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Wastewater reveals which viruses are actually circulating and causing colds


As the weather cools down, health officials are gearing up for the season of sickness. It's that time for gathering indoors and spreading respiratory viruses. NPR's Pien Huang reports on what's brewing in the viral stew.

PIEN HUANG, BYLINE: There's the big three, to start - flu, RSV and COVID. Those are the ones health officials like the CDC's Dr. Demetre Daskalakis are talking about the most.

DEMETRE DASKALAKIS: These are the three that really cause the most sort of utilization of the health care system and the most severe disease.

HUANG: Last year a survey by the health policy nonprofit KFF showed that 40% of households were hit with at least one of these three viruses. But Marlene Wolfe, an epidemiologist at Emory University, says there's more in the respiratory viral stew.

MARLENE WOLFE: There's always something else. There's always something else in the mix, right?

HUANG: Things like rhinoviruses and non-COVID coronaviruses, both causes of the common cold. There are parainfluenzas, which can cause croup and pneumonia in children, and an enterovirus, which caused a national outbreak 10 years ago. And then there's human metapneumovirus.

WOLFE: That's a pretty new virus, actually, that was identified in the early 2000s - looks quite similar to RSV a lot of the time in clinical presentation.

HUANG: Wolfe says data from wastewater shows that human metapneumovirus actually circulated a lot last winter. It could have been the fourth virus added to the tripledemic (ph) mix. A lot of these viruses have the same cold and flu-like symptoms - coughing, sneezing, fevers, chills.

WOLFE: Now, most people who are infected with all of these viruses will recover and be completely fine, right? But it's important for us to understand what is circulating so that we can know how to use the interventions that are available to us.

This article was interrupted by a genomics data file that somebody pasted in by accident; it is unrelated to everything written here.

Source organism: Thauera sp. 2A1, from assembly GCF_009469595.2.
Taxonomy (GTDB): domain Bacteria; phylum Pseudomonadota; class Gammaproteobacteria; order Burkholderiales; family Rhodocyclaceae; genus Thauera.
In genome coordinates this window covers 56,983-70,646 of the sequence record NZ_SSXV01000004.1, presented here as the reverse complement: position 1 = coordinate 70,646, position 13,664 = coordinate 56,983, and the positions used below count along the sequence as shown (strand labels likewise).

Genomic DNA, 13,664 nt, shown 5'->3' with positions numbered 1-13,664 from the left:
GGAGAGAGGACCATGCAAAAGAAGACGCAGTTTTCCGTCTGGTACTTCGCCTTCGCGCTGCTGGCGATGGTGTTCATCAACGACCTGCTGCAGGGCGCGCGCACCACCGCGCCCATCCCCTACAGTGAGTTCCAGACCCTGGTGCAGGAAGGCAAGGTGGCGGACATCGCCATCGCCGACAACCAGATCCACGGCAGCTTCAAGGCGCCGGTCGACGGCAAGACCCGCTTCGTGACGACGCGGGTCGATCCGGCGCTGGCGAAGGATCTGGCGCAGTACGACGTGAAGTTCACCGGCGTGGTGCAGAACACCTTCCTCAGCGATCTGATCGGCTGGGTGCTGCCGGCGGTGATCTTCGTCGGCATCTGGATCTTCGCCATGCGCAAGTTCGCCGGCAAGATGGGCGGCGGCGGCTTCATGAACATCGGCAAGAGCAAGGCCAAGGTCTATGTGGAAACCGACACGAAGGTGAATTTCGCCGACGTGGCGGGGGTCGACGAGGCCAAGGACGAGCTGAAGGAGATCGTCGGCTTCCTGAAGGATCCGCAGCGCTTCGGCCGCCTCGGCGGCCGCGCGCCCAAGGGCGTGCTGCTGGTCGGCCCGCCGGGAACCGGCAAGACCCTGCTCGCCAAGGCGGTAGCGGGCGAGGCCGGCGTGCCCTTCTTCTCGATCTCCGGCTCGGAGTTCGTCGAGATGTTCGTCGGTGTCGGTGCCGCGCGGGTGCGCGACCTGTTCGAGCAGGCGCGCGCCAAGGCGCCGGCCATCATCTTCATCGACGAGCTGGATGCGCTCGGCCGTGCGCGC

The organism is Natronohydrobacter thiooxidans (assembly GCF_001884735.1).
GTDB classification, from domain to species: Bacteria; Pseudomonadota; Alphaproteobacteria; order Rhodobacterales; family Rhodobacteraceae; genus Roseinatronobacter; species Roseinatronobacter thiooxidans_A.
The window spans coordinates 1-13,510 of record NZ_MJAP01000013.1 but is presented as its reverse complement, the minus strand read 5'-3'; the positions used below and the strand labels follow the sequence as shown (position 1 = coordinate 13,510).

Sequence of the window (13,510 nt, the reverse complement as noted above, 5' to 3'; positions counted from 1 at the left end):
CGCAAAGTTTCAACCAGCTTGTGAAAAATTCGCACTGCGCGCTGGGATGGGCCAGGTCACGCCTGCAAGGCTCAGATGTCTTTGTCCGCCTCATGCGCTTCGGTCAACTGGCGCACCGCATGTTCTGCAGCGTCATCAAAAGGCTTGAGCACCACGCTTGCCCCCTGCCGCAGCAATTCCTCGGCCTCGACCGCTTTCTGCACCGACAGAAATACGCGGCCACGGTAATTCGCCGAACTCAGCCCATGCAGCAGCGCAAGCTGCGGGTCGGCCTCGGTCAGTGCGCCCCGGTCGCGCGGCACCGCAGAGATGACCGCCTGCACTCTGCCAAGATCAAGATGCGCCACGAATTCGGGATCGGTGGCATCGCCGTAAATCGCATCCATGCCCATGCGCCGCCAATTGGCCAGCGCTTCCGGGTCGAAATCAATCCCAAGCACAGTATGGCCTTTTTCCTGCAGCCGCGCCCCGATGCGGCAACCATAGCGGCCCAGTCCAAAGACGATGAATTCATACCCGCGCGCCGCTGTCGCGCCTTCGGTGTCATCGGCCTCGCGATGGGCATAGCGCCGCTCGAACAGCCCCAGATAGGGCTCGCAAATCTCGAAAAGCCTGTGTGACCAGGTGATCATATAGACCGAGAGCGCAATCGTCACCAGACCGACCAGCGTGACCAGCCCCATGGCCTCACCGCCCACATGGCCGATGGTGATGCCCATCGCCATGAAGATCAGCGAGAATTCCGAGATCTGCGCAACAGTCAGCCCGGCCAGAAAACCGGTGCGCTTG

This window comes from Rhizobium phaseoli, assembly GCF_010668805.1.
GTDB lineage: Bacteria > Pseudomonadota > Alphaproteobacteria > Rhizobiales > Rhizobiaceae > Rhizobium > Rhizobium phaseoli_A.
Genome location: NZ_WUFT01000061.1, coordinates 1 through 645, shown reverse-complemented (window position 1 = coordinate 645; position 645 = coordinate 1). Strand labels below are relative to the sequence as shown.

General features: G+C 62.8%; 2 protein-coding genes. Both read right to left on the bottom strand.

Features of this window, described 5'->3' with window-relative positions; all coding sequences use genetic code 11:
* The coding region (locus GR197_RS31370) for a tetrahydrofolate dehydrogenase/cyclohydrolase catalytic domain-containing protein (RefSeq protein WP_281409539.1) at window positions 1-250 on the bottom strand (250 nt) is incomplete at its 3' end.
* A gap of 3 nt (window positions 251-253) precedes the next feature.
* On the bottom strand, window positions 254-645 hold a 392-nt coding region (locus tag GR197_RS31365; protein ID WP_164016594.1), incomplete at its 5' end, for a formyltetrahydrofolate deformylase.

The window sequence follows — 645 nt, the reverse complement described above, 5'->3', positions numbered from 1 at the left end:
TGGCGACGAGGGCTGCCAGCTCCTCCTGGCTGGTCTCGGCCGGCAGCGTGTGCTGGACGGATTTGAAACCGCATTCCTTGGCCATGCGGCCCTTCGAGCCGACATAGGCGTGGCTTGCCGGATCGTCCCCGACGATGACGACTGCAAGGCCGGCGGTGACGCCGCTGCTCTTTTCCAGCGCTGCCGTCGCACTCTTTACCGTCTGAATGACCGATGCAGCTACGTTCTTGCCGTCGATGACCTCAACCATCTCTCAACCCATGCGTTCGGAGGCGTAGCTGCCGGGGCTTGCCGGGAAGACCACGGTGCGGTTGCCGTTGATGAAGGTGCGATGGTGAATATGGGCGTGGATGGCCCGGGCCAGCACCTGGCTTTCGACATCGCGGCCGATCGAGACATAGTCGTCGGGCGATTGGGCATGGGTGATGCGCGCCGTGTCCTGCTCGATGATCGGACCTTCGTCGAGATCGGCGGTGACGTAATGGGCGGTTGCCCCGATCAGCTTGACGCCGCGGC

HUANG: Wolfe leads WastewaterSCAN, a program that provides a granular, real-time look at pathogens. It's still early in the season. So far, data shows there are mid levels of COVID going around and low levels of everything else. To Dr. Daskalakis from CDC, that means it's a good time to get protected.

DASKALAKIS: We have a new updated COVID vaccine. We have updated flu vaccines.

HUANG: For older people and pregnant people, there are vaccines for RSV and preventive shots for newborns. The CDC expects this virus season to be similar to the last, better than the height of the pandemic but worse than the years before it. They say hospitals could be in trouble if these viruses all surge at once, and they're hoping that preventive vaccines can help keep those levels down. Pien Huang, NPR News.

(SOUNDBITE OF MINUTEMEN'S "COHESION") Transcript provided by NPR, Copyright NPR.

NPR transcripts are created on a rush deadline by an NPR contractor. This text may not be in its final form and may be updated or revised in the future. Accuracy and availability may vary. The authoritative record of NPR’s programming is the audio record.

Pien Huang is a health reporter on the Science desk. She was NPR's first Reflect America Fellow, working with shows, desks and podcasts to bring more diverse voices to air and online.
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